Finally, the company that supplies my electricity has told me how much per unit I will have to pay from October for the next two years. This is much less than the scary (pre-subsidy government announcement) forecasts from OfGem, the hapless regulator, so it's only going to cost me about 20% more for peak-rate electricity (from Saturday) than it did over the Summer (and ~10% more for off-peak power). It will actually cost me much less than this over the winter period because of one-off discounts. The OfGem numbers were risible given that they quoted median costs for a 'typical' household. Being all-electric we are way above the median and I'm not sure we're typical either; whatever typical is.
All that said, it's sobering to note that these new prices are ~67% higher than they were a year ago and 109% higher than they were 5 years ago. Electricity price inflation (thanks to green subsidies being loaded onto electricity costs rather than gas costs, or onto taxation) are not a new thing. I note that gas costs are now rising faster than electricity costs because of the need to nudge consumers away from gas because of net-zero policies. Maybe it will soon be a good thing too be an all-electric house. Maybe ...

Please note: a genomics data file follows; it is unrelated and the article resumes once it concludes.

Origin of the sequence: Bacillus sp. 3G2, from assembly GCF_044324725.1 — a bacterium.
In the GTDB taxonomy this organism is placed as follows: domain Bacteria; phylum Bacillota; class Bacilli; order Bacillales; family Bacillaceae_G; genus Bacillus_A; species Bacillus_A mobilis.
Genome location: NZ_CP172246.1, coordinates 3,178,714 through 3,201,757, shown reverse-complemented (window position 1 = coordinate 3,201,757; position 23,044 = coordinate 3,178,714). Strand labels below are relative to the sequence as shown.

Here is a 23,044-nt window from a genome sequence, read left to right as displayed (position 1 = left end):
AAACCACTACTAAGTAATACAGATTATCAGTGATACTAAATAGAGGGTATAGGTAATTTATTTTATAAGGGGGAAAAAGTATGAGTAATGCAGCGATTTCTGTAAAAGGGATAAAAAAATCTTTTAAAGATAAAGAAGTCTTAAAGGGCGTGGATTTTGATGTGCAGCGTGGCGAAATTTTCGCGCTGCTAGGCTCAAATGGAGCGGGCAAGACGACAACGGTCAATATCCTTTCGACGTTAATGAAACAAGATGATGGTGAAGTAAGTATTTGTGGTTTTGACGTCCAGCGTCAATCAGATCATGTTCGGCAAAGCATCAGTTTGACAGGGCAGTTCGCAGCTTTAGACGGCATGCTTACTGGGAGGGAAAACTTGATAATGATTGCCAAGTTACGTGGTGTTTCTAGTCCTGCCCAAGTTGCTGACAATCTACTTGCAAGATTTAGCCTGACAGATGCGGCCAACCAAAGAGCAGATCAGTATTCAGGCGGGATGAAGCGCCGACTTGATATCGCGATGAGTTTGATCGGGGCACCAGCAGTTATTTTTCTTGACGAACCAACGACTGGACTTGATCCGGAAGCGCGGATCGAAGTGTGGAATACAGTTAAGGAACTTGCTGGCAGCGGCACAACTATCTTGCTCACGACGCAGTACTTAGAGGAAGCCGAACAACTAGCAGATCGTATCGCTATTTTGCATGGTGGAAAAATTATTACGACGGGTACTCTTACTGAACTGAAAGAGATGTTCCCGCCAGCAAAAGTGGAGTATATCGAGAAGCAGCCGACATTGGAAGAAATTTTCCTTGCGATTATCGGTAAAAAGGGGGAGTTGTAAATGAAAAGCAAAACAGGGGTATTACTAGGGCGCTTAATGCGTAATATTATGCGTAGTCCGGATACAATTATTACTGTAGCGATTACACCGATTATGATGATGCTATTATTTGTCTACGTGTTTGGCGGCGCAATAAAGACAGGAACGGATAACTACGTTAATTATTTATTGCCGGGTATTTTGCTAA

So; many thanks to the tax-payer for the subsidies. It is not yet clear who is going to pay for all this. My children's children is a fair bet through their taxes to pay the interest charges on borrowings. And how big will these be? No one knows, but it's to be hoped that they might be less than the (even scarier) figures recently quoted by consultants. They will see.
There is much grumbling that even the super-mega rich, even those with castles or third or fourth homes are getting subsidies. That's because giving it to everyone is much simpler and quicker than differentiating through complex means tests. Some governments would claw some of those subsidies back through income tax (or a revalued council tax scheme), but not this one it seems.